Decoding the Meaning of Turing Complete
The realm of blockchain is replete with intricate terms and phrases that can often pose challenges for beginners and intermediaries when it comes to making well-informed trading and investing decisions. While not all of these terms are essential, a few particularly stand out, and among them is the concept of “Turing completeness.”
The term “Turing complete” is derived from the name of Alan Turing, an influential British mathematician and computer scientist who developed the concept of Turing machines as a theoretical model of computation.
Turing completeness holds significant importance in aiding our assessment of blockchains, protocols, and projects. However, numerous misconceptions persist around this term, which we aim to clarify through the course of this article.
What is Turing Completeness?
In simple terms, a machine, system, or programming language can be considered Turing complete when it has enough runtime and memory to solve any computational problem. It means that the entity can manipulate data in various ways and is only limited by factors like available memory and energy.
When you write a line of code, you are essentially giving instructions to a machine on how to handle a specific set of input data. An example of this is an “if this then that” (IFTTT) statement. For instance, you could instruct a machine to analyze an article and output a ‘1’ if the text contains more than 500 characters. The machine would count each character, remember the count, and compare it to the input variable (500) after finishing the count. This process requires time and memory.
Instructions can be combined to create more complex instructions. For instance, you could instruct the machine to output a ‘1’ if the article contains 500 characters AND the letter “a” appears more than 20 times. As you can imagine, this process would consume more time and memory since the machine has to track two tallies while processing the input data.
In a Turing complete machine, all possible and logical instructions can be executed given sufficient time and memory. However, impossible steps, like dividing by zero, cannot be executed.
Why is Turing Completeness Relevant for Blockchain & Fintech?
One of the remarkable aspects of blockchain technology is its ability to facilitate smart contracts. These contracts involve agreements between parties that can be programmed into the blockchain to execute automatically. To understand this, let’s consider the XRP Ledger and apply our understanding of IFTTT statements.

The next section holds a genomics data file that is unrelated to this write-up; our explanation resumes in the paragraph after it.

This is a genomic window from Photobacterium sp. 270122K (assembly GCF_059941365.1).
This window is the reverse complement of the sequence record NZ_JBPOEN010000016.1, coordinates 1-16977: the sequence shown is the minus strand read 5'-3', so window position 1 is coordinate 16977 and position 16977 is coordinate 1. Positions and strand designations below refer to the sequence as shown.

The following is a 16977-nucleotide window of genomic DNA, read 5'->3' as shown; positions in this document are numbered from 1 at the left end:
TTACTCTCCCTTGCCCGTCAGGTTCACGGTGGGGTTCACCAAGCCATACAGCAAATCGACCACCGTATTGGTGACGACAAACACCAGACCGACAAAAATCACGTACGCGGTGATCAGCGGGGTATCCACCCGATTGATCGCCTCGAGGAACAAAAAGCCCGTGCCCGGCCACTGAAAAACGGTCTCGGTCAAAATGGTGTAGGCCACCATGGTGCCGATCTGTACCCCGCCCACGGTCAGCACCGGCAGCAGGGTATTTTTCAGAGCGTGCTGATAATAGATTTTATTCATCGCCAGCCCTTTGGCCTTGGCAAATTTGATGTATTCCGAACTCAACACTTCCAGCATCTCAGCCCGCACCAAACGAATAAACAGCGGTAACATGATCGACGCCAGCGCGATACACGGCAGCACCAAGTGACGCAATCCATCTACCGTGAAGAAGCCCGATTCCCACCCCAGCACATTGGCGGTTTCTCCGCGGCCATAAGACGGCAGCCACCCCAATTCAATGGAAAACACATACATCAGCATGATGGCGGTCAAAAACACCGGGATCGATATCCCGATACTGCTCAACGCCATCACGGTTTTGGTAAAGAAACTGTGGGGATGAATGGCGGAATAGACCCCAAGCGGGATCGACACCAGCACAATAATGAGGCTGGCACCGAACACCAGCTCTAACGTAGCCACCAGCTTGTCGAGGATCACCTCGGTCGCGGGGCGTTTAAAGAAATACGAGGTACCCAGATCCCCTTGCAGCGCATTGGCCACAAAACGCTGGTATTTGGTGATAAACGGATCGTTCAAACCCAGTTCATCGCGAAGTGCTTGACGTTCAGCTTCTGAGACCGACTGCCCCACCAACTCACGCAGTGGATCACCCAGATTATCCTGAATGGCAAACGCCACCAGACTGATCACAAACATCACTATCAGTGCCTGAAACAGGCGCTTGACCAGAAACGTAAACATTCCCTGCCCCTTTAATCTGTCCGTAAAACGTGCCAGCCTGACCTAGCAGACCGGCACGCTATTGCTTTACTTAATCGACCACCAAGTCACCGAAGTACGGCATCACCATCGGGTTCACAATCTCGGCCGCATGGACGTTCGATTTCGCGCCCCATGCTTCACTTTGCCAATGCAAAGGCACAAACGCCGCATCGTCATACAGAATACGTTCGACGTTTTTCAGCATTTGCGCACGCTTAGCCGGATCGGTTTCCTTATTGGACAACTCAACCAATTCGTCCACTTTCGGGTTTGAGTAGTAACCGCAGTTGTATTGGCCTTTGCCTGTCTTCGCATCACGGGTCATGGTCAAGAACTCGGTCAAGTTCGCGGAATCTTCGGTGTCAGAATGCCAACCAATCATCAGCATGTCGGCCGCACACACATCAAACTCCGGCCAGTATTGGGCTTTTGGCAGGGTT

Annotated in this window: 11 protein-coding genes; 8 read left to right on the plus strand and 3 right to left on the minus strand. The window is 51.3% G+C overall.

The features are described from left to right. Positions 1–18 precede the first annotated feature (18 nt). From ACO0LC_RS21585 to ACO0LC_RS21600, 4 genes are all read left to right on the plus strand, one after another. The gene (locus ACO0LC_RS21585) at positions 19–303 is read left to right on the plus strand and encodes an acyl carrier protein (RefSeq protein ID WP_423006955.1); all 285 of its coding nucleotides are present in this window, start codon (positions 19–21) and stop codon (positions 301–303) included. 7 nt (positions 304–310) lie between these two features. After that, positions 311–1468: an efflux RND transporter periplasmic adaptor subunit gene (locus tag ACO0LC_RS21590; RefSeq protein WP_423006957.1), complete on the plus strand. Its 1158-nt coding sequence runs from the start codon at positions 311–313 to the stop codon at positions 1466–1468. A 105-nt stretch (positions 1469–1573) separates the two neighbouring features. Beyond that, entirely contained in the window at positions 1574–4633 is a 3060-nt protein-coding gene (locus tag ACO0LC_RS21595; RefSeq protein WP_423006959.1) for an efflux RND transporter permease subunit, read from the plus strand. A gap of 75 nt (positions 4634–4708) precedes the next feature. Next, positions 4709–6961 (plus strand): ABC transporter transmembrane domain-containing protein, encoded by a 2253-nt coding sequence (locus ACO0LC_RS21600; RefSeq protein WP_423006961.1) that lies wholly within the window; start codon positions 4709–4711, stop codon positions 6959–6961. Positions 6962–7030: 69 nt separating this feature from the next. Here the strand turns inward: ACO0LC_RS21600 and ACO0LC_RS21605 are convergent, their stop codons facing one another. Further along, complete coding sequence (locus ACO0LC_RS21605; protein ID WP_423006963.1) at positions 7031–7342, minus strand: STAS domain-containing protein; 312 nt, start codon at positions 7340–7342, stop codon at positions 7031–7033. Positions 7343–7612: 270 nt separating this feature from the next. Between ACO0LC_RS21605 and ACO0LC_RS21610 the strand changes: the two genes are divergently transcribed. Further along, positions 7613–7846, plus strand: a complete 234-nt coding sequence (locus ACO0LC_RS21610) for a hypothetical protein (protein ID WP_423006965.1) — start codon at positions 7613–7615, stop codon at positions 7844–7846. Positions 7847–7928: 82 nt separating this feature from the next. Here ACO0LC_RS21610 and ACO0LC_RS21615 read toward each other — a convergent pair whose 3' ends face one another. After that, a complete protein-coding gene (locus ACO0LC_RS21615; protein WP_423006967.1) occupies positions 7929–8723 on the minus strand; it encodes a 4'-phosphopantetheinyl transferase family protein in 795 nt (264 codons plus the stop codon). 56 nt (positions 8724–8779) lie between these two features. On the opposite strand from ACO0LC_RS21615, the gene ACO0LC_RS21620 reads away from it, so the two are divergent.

Suppose you make an agreement with a friend that you will transfer 2000 XRP to them in the year 2023. The XRPL enables you to create an escrow wallet and instruct it to transfer the XRP to your friend’s wallet only if the year is 2023 (IF THIS: the year is 2023 THEN THAT: transfer to wallet). Smart contracts allow you to delegate the execution of agreements to a machine instead of relying on written agreements.
However, the escrow function of the XRPL is not Turing complete, meaning it has limitations on the conditions it can consider. In a Turing complete system, you could give infinitely complex instructions to be executed as long as they are logical. The only constraint would be the system’s memory, energy, and runtime, not the complexity of the instruction itself.
How Important is Turing Completeness?
Turing completeness provides developers and projects with a high level of freedom to create specific smart contracts for their projects. However, whether Turing completeness is essential is a topic of debate. One challenge with Turing completeness is that developers can overload a system by providing it with too many complex instructions.
In computing, a set of instructions can cause a machine to get stuck in an endless loop or execute an instruction that takes an impractically long time to complete. For example, if an agreement states that assets will only be released when the machine has solved for pi, the machine will run indefinitely, and the assets will remain locked. To mitigate this, smart contract capabilities developed for the XRPL, such as hooks, intentionally avoid Turing completeness. Additionally, as mentioned in this article, no machine has unlimited memory or runtime, meaning every system is practically limited in what it can execute.